Francois Ozon's Dans la maison (In the House). The jury remarked: "For achieving an exquisitely crafted entertainment that blurs the distinction between the storyteller and the story told, and that assuages with playful complexity the tragedies of life with the consolations of art, the FIPRESCI award for Special Presentations goes to Francois Ozon's In the House."
Prize of the International Critics (FIPRESCI) for the Discovery Programme
Mikael Marcimain's Call Girl. The jury remarked: "With an intense sense of cinema reminiscent of the American thrillers of the 1970s, Mikael Marcimain’s debut feature achieves a portrait of an obscure world involving women’s rights and political corruption. Marcimain deals with his sensitive subject with immense ease and craftsmanship. Because of these accomplishments the FIPRESCI Award for Best Film in the Discovery Programme goes to Mikael Marcimain’s Call Girl."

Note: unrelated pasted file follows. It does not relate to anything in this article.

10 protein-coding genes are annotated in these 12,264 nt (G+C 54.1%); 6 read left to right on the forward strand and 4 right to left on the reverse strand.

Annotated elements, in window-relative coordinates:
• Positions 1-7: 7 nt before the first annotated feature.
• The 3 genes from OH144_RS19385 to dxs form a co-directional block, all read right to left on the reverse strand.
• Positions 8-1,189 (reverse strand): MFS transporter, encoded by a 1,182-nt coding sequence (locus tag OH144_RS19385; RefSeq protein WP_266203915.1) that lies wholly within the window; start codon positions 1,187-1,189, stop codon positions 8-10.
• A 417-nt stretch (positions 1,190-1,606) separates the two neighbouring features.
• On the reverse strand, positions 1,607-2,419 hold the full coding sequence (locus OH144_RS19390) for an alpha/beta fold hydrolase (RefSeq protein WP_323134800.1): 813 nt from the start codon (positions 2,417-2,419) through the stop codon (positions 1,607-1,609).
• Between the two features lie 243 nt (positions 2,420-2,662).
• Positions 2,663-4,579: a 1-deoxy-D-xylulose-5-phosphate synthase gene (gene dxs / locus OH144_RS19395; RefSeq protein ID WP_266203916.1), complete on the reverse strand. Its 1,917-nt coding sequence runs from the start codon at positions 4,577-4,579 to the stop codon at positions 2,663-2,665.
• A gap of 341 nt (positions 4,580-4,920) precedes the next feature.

[Photo Credit: TIFF]
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As with seemingly every other tentpole release to hit the multiplex this summer the action thriller Cowboys & Aliens is based on a comic book – albeit a lesser-known one. It’s directed by Jon Favreau whose previous comic-book adaptations Iron Man and Iron Man 2 proved how much better those films can be when they’re grounded in character. Unfortunately his latest effort is grounded not in character but a hook an alt-history scenario best expressed in the language of the average twelve-year-old: “Like wouldn’t it be awesome if like a bunch of 1870s cowboys had to fight a bunch of crazy aliens with exoskeletons and spaceships and super-advanced weapons?”